If we look at the article on wedge christies written by Barnes here on epicski, we will see the wedge christy should in fact begin with simultaneous movements, though obviously with different tasks for each leg/ski.  The rotary impulse should still be a braquage or fulcrum type movement (a sloppy pivot slip perhaps).

Edited by bud heishman - 11/7/12 at 9:29pm
Quote:
Originally Posted by nateteachski

Why do we persist on using big complicated words and lots of jargon. That is the #1 hinderance to new comers to teaching. Many first year instructors I have watched teach give better lessons then the vets because they only know words that are easy for them & students to come up with a common definition for. I know what I think rotary push-off means. I have no clue what fulcrum turning is and I've been at this game and training instructors how to do this for several years. K.I.S.S. people!!

Nate,  I guess it doesn't really matter what we call it as long as the instructors understand the difference and understand the goal of the "Centerline" demo mechanics. How would you suggest to communicate the differences I suggested here?  Perhaps there is a learning opportunity here and I do not mean that in a condescending way Nate!  The easiest way to illustrate the differences between rotary push-off and fulcrum turning is a stem christie vs. pivot slips.  Pivot slips are pure braquage or fulcrum turning.  Fulcrum turning is independent but simultaneous leg steering. The DIRT may vary.  A rotary push-off mechanism relies on a platform to push from where a fulcrum mechanism involves a release of resistance to permit tips to turn.  One is an offensive tips GO down the hill movement the other is a braking, don't go there movement.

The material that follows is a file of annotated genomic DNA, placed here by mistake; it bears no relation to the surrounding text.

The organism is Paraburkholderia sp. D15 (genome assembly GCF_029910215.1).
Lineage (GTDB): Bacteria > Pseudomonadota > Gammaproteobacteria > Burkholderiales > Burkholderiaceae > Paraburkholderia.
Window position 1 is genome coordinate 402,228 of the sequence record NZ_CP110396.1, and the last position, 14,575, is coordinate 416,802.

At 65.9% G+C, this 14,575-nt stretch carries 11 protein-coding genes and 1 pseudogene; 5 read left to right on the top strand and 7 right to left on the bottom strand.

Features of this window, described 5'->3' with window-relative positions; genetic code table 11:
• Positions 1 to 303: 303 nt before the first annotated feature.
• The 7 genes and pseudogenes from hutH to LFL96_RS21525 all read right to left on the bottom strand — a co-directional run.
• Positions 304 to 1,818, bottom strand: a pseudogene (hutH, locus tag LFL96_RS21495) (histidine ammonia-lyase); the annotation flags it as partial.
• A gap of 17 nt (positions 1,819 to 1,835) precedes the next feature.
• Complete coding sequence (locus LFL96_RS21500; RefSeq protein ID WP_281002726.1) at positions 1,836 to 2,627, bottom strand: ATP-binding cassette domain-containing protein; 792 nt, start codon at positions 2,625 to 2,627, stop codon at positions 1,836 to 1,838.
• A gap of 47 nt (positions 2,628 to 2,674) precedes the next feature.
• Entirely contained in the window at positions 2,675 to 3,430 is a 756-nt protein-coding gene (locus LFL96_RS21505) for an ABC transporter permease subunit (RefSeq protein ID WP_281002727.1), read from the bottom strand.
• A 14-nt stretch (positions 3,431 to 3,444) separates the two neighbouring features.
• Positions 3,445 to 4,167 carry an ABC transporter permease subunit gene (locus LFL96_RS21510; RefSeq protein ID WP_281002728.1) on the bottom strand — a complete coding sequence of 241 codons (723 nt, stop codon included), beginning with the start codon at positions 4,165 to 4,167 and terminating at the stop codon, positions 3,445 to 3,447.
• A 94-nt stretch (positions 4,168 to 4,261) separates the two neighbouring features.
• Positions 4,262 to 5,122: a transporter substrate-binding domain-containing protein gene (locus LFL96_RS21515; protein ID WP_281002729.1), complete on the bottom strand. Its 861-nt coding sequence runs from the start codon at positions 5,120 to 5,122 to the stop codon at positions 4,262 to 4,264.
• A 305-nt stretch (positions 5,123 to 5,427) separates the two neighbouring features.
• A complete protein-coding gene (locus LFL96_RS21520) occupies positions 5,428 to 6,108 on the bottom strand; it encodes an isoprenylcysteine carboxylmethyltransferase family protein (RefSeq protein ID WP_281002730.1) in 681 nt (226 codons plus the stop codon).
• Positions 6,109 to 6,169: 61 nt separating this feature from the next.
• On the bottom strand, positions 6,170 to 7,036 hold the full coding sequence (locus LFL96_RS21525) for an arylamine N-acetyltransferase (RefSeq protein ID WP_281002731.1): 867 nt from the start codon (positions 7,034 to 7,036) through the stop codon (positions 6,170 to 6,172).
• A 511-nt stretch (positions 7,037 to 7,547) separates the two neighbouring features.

From linked pivot slips, simply blending in a bit of edge angle and/or tip pressure will cause turning.  Blending out the pivoting and in more edging will transform the pivot slips into basic parallel turning and continuing along that continuum into carved turning.  My point is this rotary mechanic is the root of our centerline demos from wedge turns to dynamic parallel turns, yet many instructors miss this important distinction.  When I see instructors demonstrating wedge turning with big active weight shift or stemming a tail out to begin a basic christy turn, I cringe a bit.  When I see the habitual sequential turn initiation I know this fulcrum turning mechanism has not yet been grasped.